Harvey County Commissioners discussed a tax abatement for Martin Machine and Welding in Halstead at their meeting Monday.

Earlier this month, the city of Halstead passed a resolution declaring their intent to grant a five-year tax abatement to the company, which offers machining, welding, cutting, fabrication, sandblasting and powder coating services.

The property receiving the tax abatement is at 201 Industrial Road, the former Patrick Industries building. The property consists of a 36,000 square foot building on 9.8 acres. The company reports the building has a truck and rail dock and will allow them to better service their existing customers and expand with new products.

The project involves an initial investment of $525,000 and the assembly of large industrial machines. It also will include an increase in the company's employment of about five to seven people within the next year or two.

The tax abatement is a five-year abatement, with an exemption of 100 percent the first three years, and an exemption of 50 percent the next two years. The exemption will be subject to an annual review by the governing body of the city of Halstead and could be reduced or terminated based on economic development performance. The abatement applies to the city of Halstead, Harvey County and Halstead USD 440 school district.

Commissioner Randy Hague said he would have preferred the abatement follow a tiered schedule with a more regular pattern of reduction over time, rather than three years of 100 percent.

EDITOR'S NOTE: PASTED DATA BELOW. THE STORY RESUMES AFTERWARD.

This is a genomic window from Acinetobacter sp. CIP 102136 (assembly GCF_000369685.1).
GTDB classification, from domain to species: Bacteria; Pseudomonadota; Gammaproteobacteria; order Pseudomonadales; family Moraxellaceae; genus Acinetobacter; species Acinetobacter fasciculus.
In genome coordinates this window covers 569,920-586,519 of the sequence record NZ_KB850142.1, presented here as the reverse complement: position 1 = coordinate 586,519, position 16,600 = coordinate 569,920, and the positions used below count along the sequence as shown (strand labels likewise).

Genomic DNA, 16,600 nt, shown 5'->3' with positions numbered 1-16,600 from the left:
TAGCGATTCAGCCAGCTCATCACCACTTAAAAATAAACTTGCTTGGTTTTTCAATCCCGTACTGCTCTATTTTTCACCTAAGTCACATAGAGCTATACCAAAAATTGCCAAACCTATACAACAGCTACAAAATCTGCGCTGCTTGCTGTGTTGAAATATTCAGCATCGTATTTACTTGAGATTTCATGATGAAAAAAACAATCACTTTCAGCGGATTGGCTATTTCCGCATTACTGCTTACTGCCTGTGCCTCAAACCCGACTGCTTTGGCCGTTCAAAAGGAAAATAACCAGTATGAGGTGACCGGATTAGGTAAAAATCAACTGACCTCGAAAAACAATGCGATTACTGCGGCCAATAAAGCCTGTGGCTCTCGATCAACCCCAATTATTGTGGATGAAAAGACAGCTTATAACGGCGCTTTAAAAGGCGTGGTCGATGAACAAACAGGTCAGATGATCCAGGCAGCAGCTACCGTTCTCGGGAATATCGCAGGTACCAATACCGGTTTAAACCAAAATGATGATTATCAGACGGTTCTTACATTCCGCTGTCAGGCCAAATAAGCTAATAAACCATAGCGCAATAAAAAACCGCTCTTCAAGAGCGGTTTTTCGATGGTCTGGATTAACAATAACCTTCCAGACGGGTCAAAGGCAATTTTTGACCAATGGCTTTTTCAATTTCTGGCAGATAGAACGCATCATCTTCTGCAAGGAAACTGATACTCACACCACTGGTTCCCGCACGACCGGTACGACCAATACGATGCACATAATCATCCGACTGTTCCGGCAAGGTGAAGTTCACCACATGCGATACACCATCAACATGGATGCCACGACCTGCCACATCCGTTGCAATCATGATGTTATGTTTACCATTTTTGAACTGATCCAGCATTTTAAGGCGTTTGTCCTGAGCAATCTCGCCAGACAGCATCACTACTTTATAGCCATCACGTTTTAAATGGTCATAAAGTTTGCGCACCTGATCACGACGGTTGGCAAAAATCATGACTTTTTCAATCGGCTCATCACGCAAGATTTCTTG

"I'd rather see them do it maybe a 100 percent abatement and tier it down to zero after five years or even 10 years," he said. "... They still expect the police and fire protection and all of that, but they don't have to pay for that."

Commissioner Ron Krehbiel said sometimes cities can't avoid offering an abatement to a company, and Commissioner Chip Westfall was pleased the company went with a five-year abatement, rather than a longer abatement period.

Other business

Commissioners also heard a report from representatives of the Healthy Harvey Coalition.

The group originally promoted work site wellness but would now like to expand to an overall community focus.

The organization received a $25,000 grant from the Kansas Health Foundation and was able to hire a coalition coordinator. They intend to use the next year to plan their outreach efforts, such as encouraging more physical activity and better nutrition. Sample projects could include changing the items offered in a company's vending machine or serving healthy snacks at meetings and events.

Commissioner Randy Hague volunteered to serve as the commission representative on the coalition's leadership team.

County Administrator John Waltner said it's important to have commission support for wellness initiatives.

"If leadership at the top level is not visible and committed to it, they may have some difficulty succeeding," he said.